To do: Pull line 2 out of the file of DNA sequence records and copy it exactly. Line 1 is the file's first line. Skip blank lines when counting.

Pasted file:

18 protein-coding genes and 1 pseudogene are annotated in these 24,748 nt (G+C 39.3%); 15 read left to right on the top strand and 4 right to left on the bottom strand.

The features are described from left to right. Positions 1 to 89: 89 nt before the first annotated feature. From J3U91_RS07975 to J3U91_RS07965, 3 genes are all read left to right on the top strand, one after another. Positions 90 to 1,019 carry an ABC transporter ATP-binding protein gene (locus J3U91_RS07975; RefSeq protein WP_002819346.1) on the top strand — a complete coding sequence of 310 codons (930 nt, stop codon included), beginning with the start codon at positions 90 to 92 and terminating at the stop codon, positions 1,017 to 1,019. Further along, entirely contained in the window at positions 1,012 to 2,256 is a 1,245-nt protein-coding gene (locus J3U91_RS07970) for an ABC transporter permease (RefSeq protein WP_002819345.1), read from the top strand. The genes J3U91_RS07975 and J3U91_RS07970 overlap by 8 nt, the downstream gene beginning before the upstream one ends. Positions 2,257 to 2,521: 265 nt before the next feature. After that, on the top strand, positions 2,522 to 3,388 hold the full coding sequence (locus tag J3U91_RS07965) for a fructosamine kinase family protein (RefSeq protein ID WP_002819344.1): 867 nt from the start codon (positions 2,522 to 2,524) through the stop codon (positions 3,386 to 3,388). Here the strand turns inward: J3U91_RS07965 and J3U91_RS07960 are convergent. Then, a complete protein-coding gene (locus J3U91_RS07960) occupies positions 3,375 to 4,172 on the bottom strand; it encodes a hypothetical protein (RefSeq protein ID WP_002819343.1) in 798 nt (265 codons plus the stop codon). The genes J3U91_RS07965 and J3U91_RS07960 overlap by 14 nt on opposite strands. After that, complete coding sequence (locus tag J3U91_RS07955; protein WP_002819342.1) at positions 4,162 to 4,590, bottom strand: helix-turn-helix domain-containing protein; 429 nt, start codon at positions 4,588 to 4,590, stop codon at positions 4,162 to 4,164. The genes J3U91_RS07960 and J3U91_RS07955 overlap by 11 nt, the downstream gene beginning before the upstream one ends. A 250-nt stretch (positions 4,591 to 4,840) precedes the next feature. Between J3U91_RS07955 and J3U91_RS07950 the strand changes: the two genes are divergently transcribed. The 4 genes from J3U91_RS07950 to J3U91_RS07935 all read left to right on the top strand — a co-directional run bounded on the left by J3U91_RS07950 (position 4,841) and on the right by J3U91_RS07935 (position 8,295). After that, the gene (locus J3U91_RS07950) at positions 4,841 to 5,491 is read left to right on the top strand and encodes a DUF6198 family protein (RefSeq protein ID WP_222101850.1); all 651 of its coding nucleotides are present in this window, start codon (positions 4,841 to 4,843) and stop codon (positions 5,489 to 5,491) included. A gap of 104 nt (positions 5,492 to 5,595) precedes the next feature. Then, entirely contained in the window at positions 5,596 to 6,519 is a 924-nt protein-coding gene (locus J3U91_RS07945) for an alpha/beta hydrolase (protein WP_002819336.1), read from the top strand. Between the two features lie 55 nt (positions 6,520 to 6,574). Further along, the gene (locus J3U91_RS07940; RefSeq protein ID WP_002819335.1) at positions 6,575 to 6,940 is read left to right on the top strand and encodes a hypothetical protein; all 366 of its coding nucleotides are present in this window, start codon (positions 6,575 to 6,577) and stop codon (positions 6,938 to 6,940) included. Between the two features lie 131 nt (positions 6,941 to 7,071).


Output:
The features are described from left to right. Positions 1 to 89: 89 nt before the first annotated feature. From J3U91_RS07975 to J3U91_RS07965, 3 genes are all read left to right on the top strand, one after another. Positions 90 to 1,019 carry an ABC transporter ATP-binding protein gene (locus J3U91_RS07975; RefSeq protein WP_002819346.1) on the top strand — a complete coding sequence of 310 codons (930 nt, stop codon included), beginning with the start codon at positions 90 to 92 and terminating at the stop codon, positions 1,017 to 1,019. Further along, entirely contained in the window at positions 1,012 to 2,256 is a 1,245-nt protein-coding gene (locus J3U91_RS07970) for an ABC transporter permease (RefSeq protein WP_002819345.1), read from the top strand. The genes J3U91_RS07975 and J3U91_RS07970 overlap by 8 nt, the downstream gene beginning before the upstream one ends. Positions 2,257 to 2,521: 265 nt before the next feature. After that, on the top strand, positions 2,522 to 3,388 hold the full coding sequence (locus tag J3U91_RS07965) for a fructosamine kinase family protein (RefSeq protein ID WP_002819344.1): 867 nt from the start codon (positions 2,522 to 2,524) through the stop codon (positions 3,386 to 3,388). Here the strand turns inward: J3U91_RS07965 and J3U91_RS07960 are convergent. Then, a complete protein-coding gene (locus J3U91_RS07960) occupies positions 3,375 to 4,172 on the bottom strand; it encodes a hypothetical protein (RefSeq protein ID WP_002819343.1) in 798 nt (265 codons plus the stop codon). The genes J3U91_RS07965 and J3U91_RS07960 overlap by 14 nt on opposite strands. After that, complete coding sequence (locus tag J3U91_RS07955; protein WP_002819342.1) at positions 4,162 to 4,590, bottom strand: helix-turn-helix domain-containing protein; 429 nt, start codon at positions 4,588 to 4,590, stop codon at positions 4,162 to 4,164. The genes J3U91_RS07960 and J3U91_RS07955 overlap by 11 nt, the downstream gene beginning before the upstream one ends. A 250-nt stretch (positions 4,591 to 4,840) precedes the next feature. Between J3U91_RS07955 and J3U91_RS07950 the strand changes: the two genes are divergently transcribed. The 4 genes from J3U91_RS07950 to J3U91_RS07935 all read left to right on the top strand — a co-directional run bounded on the left by J3U91_RS07950 (position 4,841) and on the right by J3U91_RS07935 (position 8,295). After that, the gene (locus J3U91_RS07950) at positions 4,841 to 5,491 is read left to right on the top strand and encodes a DUF6198 family protein (RefSeq protein ID WP_222101850.1); all 651 of its coding nucleotides are present in this window, start codon (positions 4,841 to 4,843) and stop codon (positions 5,489 to 5,491) included. A gap of 104 nt (positions 5,492 to 5,595) precedes the next feature. Then, entirely contained in the window at positions 5,596 to 6,519 is a 924-nt protein-coding gene (locus J3U91_RS07945) for an alpha/beta hydrolase (protein WP_002819336.1), read from the top strand. Between the two features lie 55 nt (positions 6,520 to 6,574). Further along, the gene (locus J3U91_RS07940; RefSeq protein ID WP_002819335.1) at positions 6,575 to 6,940 is read left to right on the top strand and encodes a hypothetical protein; all 366 of its coding nucleotides are present in this window, start codon (positions 6,575 to 6,577) and stop codon (positions 6,938 to 6,940) included. Between the two features lie 131 nt (positions 6,941 to 7,071).